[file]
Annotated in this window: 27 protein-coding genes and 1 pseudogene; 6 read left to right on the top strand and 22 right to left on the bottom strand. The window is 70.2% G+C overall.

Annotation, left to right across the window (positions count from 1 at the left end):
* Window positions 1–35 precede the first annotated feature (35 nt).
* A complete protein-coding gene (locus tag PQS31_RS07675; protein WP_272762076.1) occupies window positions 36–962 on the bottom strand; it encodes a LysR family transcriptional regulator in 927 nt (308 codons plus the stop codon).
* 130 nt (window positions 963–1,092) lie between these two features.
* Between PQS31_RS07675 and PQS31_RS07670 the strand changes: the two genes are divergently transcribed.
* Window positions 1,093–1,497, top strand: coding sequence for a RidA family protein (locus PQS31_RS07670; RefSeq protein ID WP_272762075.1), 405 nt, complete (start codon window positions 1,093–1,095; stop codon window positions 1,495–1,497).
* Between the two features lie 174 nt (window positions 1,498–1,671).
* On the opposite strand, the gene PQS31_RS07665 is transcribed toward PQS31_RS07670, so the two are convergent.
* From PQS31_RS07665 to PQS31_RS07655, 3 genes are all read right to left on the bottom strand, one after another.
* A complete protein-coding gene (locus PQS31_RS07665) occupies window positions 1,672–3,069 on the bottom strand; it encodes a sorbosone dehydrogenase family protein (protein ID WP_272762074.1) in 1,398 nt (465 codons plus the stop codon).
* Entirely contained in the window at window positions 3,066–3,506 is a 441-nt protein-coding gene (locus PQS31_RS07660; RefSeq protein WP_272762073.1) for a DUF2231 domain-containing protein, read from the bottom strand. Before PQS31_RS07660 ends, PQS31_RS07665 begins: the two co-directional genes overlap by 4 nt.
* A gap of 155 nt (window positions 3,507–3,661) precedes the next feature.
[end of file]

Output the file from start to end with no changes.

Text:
Annotated in this window: 27 protein-coding genes and 1 pseudogene; 6 read left to right on the top strand and 22 right to left on the bottom strand. The window is 70.2% G+C overall.

Annotation, left to right across the window (positions count from 1 at the left end):
* Window positions 1–35 precede the first annotated feature (35 nt).
* A complete protein-coding gene (locus tag PQS31_RS07675; protein WP_272762076.1) occupies window positions 36–962 on the bottom strand; it encodes a LysR family transcriptional regulator in 927 nt (308 codons plus the stop codon).
* 130 nt (window positions 963–1,092) lie between these two features.
* Between PQS31_RS07675 and PQS31_RS07670 the strand changes: the two genes are divergently transcribed.
* Window positions 1,093–1,497, top strand: coding sequence for a RidA family protein (locus PQS31_RS07670; RefSeq protein ID WP_272762075.1), 405 nt, complete (start codon window positions 1,093–1,095; stop codon window positions 1,495–1,497).
* Between the two features lie 174 nt (window positions 1,498–1,671).
* On the opposite strand, the gene PQS31_RS07665 is transcribed toward PQS31_RS07670, so the two are convergent.
* From PQS31_RS07665 to PQS31_RS07655, 3 genes are all read right to left on the bottom strand, one after another.
* A complete protein-coding gene (locus PQS31_RS07665) occupies window positions 1,672–3,069 on the bottom strand; it encodes a sorbosone dehydrogenase family protein (protein ID WP_272762074.1) in 1,398 nt (465 codons plus the stop codon).
* Entirely contained in the window at window positions 3,066–3,506 is a 441-nt protein-coding gene (locus PQS31_RS07660; RefSeq protein WP_272762073.1) for a DUF2231 domain-containing protein, read from the bottom strand. Before PQS31_RS07660 ends, PQS31_RS07665 begins: the two co-directional genes overlap by 4 nt.
* A gap of 155 nt (window positions 3,507–3,661) precedes the next feature.